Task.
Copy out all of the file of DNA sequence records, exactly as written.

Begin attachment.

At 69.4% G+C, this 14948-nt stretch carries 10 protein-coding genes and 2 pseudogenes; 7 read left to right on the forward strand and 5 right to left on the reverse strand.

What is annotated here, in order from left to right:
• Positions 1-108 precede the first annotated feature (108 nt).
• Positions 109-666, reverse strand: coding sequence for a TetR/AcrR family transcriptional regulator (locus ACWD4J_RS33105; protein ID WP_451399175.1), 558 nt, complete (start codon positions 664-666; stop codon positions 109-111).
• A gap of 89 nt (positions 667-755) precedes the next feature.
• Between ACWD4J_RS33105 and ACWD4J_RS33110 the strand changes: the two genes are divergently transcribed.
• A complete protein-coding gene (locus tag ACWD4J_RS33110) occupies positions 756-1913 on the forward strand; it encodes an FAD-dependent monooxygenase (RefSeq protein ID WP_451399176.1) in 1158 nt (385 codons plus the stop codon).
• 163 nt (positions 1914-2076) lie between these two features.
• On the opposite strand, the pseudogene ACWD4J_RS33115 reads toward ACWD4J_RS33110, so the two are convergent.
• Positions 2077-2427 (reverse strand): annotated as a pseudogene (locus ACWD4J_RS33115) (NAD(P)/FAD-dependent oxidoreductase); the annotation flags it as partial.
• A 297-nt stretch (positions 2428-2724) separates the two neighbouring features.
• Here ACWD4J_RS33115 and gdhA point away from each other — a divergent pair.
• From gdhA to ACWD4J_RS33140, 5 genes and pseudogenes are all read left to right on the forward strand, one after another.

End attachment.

At 69.4% G+C, this 14948-nt stretch carries 10 protein-coding genes and 2 pseudogenes; 7 read left to right on the forward strand and 5 right to left on the reverse strand.

What is annotated here, in order from left to right:
• Positions 1-108 precede the first annotated feature (108 nt).
• Positions 109-666, reverse strand: coding sequence for a TetR/AcrR family transcriptional regulator (locus ACWD4J_RS33105; protein ID WP_451399175.1), 558 nt, complete (start codon positions 664-666; stop codon positions 109-111).
• A gap of 89 nt (positions 667-755) precedes the next feature.
• Between ACWD4J_RS33105 and ACWD4J_RS33110 the strand changes: the two genes are divergently transcribed.
• A complete protein-coding gene (locus tag ACWD4J_RS33110) occupies positions 756-1913 on the forward strand; it encodes an FAD-dependent monooxygenase (RefSeq protein ID WP_451399176.1) in 1158 nt (385 codons plus the stop codon).
• 163 nt (positions 1914-2076) lie between these two features.
• On the opposite strand, the pseudogene ACWD4J_RS33115 reads toward ACWD4J_RS33110, so the two are convergent.
• Positions 2077-2427 (reverse strand): annotated as a pseudogene (locus ACWD4J_RS33115) (NAD(P)/FAD-dependent oxidoreductase); the annotation flags it as partial.
• A 297-nt stretch (positions 2428-2724) separates the two neighbouring features.
• Here ACWD4J_RS33115 and gdhA point away from each other — a divergent pair.
• From gdhA to ACWD4J_RS33140, 5 genes and pseudogenes are all read left to right on the forward strand, one after another.